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Guest column: Ending poverty takes more than charity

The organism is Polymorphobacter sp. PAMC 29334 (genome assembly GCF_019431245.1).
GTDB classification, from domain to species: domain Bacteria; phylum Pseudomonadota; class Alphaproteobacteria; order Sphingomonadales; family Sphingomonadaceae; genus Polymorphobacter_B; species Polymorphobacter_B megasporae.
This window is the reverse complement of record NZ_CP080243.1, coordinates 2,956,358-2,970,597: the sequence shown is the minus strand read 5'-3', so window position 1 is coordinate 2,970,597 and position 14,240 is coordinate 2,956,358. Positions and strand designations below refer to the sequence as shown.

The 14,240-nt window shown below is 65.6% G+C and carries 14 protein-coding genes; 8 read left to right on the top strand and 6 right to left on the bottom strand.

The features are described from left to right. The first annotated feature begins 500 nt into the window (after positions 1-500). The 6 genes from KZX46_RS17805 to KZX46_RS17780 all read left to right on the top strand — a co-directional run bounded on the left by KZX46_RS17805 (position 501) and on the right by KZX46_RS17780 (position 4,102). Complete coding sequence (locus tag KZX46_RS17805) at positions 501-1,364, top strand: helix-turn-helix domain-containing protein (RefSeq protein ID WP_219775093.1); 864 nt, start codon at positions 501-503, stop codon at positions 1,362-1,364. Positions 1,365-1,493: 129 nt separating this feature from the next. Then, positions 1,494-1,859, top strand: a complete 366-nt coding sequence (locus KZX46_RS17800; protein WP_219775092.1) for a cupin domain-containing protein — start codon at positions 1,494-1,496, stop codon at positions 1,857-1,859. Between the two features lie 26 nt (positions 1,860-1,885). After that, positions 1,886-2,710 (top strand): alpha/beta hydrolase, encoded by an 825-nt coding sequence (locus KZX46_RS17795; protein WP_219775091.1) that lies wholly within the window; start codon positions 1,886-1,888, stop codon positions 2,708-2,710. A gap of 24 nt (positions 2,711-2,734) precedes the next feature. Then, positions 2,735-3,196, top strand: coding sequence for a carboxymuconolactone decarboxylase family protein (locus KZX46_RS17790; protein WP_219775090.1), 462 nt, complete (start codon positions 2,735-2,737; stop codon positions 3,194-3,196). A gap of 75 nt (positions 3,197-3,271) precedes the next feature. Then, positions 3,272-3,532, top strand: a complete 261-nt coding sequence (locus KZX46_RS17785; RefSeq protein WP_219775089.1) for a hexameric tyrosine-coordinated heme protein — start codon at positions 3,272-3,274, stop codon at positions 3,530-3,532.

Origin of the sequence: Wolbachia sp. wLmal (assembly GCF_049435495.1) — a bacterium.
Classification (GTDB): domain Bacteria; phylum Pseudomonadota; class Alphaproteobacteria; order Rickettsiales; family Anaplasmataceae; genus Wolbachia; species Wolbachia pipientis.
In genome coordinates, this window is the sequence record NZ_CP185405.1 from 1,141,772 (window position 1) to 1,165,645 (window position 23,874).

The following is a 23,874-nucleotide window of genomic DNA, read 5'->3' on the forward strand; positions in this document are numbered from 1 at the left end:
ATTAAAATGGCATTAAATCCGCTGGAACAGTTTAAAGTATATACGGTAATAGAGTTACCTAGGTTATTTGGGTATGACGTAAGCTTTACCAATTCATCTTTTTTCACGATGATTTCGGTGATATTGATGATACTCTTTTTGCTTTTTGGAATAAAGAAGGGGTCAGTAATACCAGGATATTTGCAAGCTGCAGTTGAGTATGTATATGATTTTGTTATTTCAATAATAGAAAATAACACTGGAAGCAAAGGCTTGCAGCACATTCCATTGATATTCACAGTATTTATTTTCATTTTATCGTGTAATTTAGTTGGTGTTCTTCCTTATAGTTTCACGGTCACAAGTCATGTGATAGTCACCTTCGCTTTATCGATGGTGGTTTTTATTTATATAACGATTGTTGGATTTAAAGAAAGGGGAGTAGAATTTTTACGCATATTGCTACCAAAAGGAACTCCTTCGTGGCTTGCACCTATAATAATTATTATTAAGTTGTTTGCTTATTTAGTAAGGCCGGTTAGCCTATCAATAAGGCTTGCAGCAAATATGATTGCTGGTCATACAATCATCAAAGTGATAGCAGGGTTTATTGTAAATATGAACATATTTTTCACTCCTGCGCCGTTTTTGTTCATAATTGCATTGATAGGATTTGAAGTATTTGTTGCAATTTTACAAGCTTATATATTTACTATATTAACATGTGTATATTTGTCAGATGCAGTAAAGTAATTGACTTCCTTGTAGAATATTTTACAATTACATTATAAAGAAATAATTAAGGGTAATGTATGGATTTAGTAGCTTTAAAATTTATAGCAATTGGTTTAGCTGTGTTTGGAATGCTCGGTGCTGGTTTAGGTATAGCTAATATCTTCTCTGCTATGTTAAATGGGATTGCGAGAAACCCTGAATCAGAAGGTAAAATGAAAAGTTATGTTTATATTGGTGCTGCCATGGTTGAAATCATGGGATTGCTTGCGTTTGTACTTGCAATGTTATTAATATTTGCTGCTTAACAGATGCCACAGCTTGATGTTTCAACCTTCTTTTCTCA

first_imgThey are the experts on poverty because they live it daily.That’s why back in July, we gathered with 150 people from the Capital District for a Truth Commission on Poverty, hearing testimony from people on the front lines of these crises.Their stories elicited deep emotions: sadness and heartbreak, frustration, anger and shame that our society could carry on while people struggle like this.But sad stories weren’t all we heard. We also heard stories of resistance to these systems.Minimum-wage workers who risked everything to join the Fight for $15 are raising wages for all low-wage workers in New York.Families that have suffered in the criminal justice system were leaders in the efforts to raise the age of criminal responsibility and are now fighting to end the torture of solitary confinement.Union members are taking on the largest corporations in the world to fight for fair contracts. Advocates and educators for queer and trans people of color who continually suffer discrimination and marginalization are fighting every day for dignity and respect. We cannot solve these crises with charity, however well-intentioned we may be.Connecting our struggles, trusting and following the leadership of the poor in a movement to end poverty, and refusing to perpetuate systems of poverty and inequality are our only hope as a society. In the last year of his life, Martin Luther King Jr. began to build a Poor People’s Campaign to end poverty, led by the poor themselves.This coming year, the 50th anniversary of his death, the same crises remain, and we intend to continue his work.We hope you’ll join us.Learn more about the Truth Commission on Poverty and the new Poor People’s Campaign on Tuesday, Nov. 28, from 7-9 p.m. at the First United Methodist Church in Schenectady, or by visiting nytruthcommission.org and poorpeoplescampaign.org.Rev. Horace Sanders Jr. is the pastor at Mt. Olivet Missionary Baptist Church in Schenectady. Rev. Dustin Wright is the pastor at Messiah Lutheran Church in Schenectady and president of the New York State Council of Churches.More from The Daily Gazette:EDITORIAL: Find a way to get family members into nursing homesEDITORIAL: Beware of voter intimidationFoss: Should main downtown branch of the Schenectady County Public Library reopen?EDITORIAL: Urgent: Today is the last day to complete the censusEDITORIAL: Thruway tax unfair to working motorists However, if we truly desire to end poverty in our communities, we must recognize that these acts of charity are not enough — and cannot be enough.By recognizing that poverty is a web of systems and structures that marginalizes and disempowers whole groups of people, we can begin to imagine changes to those systems and structures that might end the scourge of poverty.Our legislative process and our advocacy campaigns are often siloed to individual issues — the affordable housing campaign, the anti-hunger bill, the public education rally, the healthcare reforms. But for people in poverty, these issues are deeply connected.Poor families are making decisions every day between food and housing, transportation and that doctor’s appointment that keeps getting put off, and taking a second job to pay the bills or staying home to care for the kids.For many people, these issues are not distinct.By listening to the stories of the people who are most directly affected by systems of poverty, we can begin to conceive of the scope of the changes necessary.center_img Categories: Editorial, OpinionThis is the time of year that, as many of us gather close with family and loved ones, we consider the ways we can help those among us who are struggling.We make donations to local charities, we volunteer, and we serve meals at soup kitchens.These efforts to serve our neighbors and communities are admirable, to be sure, and they often provide an essential lifeline.last_img read more